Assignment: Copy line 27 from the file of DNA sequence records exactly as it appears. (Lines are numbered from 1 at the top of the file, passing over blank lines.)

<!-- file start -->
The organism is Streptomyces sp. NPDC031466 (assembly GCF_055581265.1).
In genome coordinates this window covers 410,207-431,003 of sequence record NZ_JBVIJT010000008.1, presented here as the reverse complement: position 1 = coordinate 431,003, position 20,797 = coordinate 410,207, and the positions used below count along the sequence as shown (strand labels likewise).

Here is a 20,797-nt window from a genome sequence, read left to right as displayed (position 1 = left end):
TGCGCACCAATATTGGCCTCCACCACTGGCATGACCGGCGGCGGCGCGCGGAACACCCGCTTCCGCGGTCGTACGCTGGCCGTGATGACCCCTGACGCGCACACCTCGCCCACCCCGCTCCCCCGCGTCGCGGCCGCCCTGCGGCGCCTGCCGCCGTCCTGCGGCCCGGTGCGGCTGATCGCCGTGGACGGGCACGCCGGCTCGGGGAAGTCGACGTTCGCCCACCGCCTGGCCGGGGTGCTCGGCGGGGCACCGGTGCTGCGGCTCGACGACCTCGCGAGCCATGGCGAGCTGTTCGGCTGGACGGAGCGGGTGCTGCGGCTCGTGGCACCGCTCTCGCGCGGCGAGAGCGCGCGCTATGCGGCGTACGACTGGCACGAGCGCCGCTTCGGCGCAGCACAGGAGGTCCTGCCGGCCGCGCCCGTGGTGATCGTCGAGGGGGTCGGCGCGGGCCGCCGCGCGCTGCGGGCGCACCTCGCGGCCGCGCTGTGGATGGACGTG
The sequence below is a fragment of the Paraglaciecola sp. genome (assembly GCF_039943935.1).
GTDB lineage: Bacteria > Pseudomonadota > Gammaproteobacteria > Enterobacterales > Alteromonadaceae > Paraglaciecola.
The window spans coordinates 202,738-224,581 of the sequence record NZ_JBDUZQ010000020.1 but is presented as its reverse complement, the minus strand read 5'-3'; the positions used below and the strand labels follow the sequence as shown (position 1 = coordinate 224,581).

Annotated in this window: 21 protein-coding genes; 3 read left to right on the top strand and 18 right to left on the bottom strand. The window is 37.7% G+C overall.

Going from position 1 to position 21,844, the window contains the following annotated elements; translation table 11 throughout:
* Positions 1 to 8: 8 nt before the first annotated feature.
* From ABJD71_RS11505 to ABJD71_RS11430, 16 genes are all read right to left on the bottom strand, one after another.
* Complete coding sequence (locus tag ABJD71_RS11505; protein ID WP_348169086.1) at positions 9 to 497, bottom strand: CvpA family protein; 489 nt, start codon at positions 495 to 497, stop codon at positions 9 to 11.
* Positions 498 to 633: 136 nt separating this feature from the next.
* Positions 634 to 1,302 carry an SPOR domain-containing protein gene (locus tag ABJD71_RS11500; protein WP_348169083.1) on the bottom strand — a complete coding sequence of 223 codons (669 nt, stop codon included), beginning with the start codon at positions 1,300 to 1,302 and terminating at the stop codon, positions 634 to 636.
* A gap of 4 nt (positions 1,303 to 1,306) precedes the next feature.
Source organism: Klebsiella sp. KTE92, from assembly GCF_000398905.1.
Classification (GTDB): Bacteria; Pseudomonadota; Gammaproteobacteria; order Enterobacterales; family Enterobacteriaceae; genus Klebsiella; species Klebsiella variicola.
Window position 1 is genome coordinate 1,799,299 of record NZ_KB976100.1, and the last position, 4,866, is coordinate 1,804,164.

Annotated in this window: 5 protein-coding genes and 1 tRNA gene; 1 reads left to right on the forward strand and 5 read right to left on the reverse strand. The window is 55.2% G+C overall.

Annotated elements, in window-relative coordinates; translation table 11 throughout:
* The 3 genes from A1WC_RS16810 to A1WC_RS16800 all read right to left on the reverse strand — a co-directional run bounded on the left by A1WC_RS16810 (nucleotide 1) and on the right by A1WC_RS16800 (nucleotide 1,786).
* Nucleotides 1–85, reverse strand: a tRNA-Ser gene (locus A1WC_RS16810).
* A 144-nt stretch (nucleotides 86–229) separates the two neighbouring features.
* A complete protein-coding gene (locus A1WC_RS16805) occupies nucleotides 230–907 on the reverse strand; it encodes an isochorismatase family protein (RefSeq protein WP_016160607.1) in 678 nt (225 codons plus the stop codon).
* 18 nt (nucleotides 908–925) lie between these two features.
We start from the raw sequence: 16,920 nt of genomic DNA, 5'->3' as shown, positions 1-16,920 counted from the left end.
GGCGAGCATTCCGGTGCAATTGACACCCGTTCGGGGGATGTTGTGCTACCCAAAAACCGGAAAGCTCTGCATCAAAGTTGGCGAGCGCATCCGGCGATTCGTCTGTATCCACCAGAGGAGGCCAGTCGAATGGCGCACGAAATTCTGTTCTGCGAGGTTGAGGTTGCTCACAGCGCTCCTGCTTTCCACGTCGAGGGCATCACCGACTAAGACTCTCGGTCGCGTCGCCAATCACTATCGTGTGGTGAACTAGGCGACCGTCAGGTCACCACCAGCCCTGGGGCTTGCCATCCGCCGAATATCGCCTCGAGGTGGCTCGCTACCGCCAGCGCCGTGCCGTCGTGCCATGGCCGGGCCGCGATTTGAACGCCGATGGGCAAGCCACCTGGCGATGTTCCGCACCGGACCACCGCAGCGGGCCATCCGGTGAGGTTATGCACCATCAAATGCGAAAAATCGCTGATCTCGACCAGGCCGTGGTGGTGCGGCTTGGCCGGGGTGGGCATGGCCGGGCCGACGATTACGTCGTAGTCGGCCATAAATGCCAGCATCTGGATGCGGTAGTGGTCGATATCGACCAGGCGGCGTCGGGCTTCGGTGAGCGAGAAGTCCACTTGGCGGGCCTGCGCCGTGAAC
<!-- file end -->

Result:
GGCGAGCATTCCGGTGCAATTGACACCCGTTCGGGGGATGTTGTGCTACCCAAAAACCGGAAAGCTCTGCATCAAAGTTGGCGAGCGCATCCGGCGATTCGTCTGTATCCACCAGAGGAGGCCAGTCGAATGGCGCACGAAATTCTGTTCTGCGAGGTTGAGGTTGCTCACAGCGCTCCTGCTTTCCACGTCGAGGGCATCACCGACTAAGACTCTCGGTCGCGTCGCCAATCACTATCGTGTGGTGAACTAGGCGACCGTCAGGTCACCACCAGCCCTGGGGCTTGCCATCCGCCGAATATCGCCTCGAGGTGGCTCGCTACCGCCAGCGCCGTGCCGTCGTGCCATGGCCGGGCCGCGATTTGAACGCCGATGGGCAAGCCACCTGGCGATGTTCCGCACCGGACCACCGCAGCGGGCCATCCGGTGAGGTTATGCACCATCAAATGCGAAAAATCGCTGATCTCGACCAGGCCGTGGTGGTGCGGCTTGGCCGGGGTGGGCATGGCCGGGCCGACGATTACGTCGTAGTCGGCCATAAATGCCAGCATCTGGATGCGGTAGTGGTCGATATCGACCAGGCGGCGTCGGGCTTCGGTGAGCGAGAAGTCCACTTGGCGGGCCTGCGCCGTGAAC